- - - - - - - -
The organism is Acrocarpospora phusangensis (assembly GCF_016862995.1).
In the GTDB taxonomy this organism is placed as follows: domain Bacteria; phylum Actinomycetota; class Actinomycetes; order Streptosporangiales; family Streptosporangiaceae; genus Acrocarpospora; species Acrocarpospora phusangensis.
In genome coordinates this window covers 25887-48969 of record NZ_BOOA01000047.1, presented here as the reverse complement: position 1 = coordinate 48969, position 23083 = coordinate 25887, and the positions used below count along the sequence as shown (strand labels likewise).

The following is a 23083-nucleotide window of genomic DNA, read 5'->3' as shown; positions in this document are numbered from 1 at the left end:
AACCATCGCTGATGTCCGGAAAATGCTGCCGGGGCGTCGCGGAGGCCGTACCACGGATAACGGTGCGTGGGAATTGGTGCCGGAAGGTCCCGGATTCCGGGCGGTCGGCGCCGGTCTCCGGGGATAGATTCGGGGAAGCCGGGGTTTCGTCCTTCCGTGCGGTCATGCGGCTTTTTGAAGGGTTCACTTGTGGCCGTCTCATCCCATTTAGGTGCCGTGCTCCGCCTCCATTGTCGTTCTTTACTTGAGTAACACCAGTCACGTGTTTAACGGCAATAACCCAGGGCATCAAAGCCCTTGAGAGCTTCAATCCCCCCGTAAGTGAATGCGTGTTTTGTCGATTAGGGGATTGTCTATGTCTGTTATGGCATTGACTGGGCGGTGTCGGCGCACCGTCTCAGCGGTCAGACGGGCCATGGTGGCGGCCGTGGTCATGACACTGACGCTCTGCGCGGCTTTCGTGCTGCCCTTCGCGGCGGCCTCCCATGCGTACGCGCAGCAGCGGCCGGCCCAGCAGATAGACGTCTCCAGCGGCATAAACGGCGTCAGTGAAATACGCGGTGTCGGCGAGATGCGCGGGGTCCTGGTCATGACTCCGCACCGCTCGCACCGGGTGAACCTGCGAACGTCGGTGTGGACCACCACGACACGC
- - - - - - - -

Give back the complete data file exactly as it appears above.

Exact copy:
The organism is Acrocarpospora phusangensis (assembly GCF_016862995.1).
In the GTDB taxonomy this organism is placed as follows: domain Bacteria; phylum Actinomycetota; class Actinomycetes; order Streptosporangiales; family Streptosporangiaceae; genus Acrocarpospora; species Acrocarpospora phusangensis.
In genome coordinates this window covers 25887-48969 of record NZ_BOOA01000047.1, presented here as the reverse complement: position 1 = coordinate 48969, position 23083 = coordinate 25887, and the positions used below count along the sequence as shown (strand labels likewise).

The following is a 23083-nucleotide window of genomic DNA, read 5'->3' as shown; positions in this document are numbered from 1 at the left end:
AACCATCGCTGATGTCCGGAAAATGCTGCCGGGGCGTCGCGGAGGCCGTACCACGGATAACGGTGCGTGGGAATTGGTGCCGGAAGGTCCCGGATTCCGGGCGGTCGGCGCCGGTCTCCGGGGATAGATTCGGGGAAGCCGGGGTTTCGTCCTTCCGTGCGGTCATGCGGCTTTTTGAAGGGTTCACTTGTGGCCGTCTCATCCCATTTAGGTGCCGTGCTCCGCCTCCATTGTCGTTCTTTACTTGAGTAACACCAGTCACGTGTTTAACGGCAATAACCCAGGGCATCAAAGCCCTTGAGAGCTTCAATCCCCCCGTAAGTGAATGCGTGTTTTGTCGATTAGGGGATTGTCTATGTCTGTTATGGCATTGACTGGGCGGTGTCGGCGCACCGTCTCAGCGGTCAGACGGGCCATGGTGGCGGCCGTGGTCATGACACTGACGCTCTGCGCGGCTTTCGTGCTGCCCTTCGCGGCGGCCTCCCATGCGTACGCGCAGCAGCGGCCGGCCCAGCAGATAGACGTCTCCAGCGGCATAAACGGCGTCAGTGAAATACGCGGTGTCGGCGAGATGCGCGGGGTCCTGGTCATGACTCCGCACCGCTCGCACCGGGTGAACCTGCGAACGTCGGTGTGGACCACCACGACACGC